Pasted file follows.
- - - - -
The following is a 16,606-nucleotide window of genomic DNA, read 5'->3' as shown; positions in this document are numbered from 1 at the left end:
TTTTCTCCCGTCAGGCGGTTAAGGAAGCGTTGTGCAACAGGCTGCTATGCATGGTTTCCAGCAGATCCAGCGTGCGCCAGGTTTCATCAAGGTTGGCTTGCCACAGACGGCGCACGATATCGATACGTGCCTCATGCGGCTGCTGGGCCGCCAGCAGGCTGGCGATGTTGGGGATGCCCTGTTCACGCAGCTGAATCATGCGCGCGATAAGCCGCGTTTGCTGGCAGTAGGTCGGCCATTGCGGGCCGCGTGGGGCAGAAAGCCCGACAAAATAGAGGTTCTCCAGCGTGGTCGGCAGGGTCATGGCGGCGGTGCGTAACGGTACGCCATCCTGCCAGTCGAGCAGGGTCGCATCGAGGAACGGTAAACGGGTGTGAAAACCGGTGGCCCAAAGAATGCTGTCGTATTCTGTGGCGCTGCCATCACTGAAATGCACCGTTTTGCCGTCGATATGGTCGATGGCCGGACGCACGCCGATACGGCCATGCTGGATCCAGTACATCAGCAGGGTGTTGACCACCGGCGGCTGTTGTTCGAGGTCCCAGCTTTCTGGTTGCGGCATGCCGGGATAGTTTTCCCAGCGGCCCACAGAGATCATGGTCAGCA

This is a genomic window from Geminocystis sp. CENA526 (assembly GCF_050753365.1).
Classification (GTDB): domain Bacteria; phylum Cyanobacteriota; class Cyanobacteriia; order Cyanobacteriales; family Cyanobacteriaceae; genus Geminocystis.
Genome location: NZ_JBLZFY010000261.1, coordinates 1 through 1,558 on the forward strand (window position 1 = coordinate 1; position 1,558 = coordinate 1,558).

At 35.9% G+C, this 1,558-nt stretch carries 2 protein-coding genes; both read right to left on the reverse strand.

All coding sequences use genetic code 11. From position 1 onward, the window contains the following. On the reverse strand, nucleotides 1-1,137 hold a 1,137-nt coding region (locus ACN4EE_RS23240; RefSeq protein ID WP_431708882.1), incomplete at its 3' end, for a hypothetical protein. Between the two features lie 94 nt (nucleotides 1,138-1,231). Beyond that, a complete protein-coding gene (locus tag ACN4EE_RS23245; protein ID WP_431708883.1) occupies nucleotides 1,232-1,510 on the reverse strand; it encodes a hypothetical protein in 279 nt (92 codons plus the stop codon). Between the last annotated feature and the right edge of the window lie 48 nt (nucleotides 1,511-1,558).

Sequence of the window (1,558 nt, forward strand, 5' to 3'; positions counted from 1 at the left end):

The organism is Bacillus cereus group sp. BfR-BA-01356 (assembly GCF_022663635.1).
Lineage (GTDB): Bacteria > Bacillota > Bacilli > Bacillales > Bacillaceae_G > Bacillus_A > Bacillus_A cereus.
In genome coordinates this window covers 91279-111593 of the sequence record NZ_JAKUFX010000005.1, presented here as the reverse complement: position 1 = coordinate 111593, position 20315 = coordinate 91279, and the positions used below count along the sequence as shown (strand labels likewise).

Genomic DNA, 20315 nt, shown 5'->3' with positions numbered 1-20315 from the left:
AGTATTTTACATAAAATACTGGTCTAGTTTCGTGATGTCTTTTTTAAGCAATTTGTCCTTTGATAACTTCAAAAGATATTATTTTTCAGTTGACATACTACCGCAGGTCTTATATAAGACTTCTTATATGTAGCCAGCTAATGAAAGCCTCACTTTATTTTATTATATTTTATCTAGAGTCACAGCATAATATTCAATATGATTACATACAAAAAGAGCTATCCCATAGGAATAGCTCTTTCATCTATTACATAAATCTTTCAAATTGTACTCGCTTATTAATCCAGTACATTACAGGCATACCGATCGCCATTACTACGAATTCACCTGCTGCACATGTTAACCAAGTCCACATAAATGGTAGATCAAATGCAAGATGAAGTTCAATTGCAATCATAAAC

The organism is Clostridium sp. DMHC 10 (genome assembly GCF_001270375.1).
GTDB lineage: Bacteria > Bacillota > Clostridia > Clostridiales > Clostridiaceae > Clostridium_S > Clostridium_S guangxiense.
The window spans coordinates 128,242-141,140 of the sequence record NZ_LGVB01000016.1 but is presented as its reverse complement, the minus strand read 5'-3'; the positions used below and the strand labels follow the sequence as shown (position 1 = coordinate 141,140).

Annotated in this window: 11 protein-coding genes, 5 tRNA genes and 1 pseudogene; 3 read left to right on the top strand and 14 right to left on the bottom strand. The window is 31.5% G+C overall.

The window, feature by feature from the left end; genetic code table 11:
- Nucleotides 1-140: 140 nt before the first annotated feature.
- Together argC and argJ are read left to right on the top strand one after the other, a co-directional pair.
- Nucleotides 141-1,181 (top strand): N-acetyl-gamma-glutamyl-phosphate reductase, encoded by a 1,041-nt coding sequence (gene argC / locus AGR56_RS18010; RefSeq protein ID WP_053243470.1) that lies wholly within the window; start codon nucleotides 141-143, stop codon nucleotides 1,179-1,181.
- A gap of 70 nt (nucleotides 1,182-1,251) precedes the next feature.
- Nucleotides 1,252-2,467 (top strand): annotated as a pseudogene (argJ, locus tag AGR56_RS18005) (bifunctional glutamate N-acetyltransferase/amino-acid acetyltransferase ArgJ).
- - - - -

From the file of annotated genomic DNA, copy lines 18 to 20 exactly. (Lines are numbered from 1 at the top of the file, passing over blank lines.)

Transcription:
The window, feature by feature from the left end; genetic code table 11:
- Nucleotides 1-140: 140 nt before the first annotated feature.
- Together argC and argJ are read left to right on the top strand one after the other, a co-directional pair.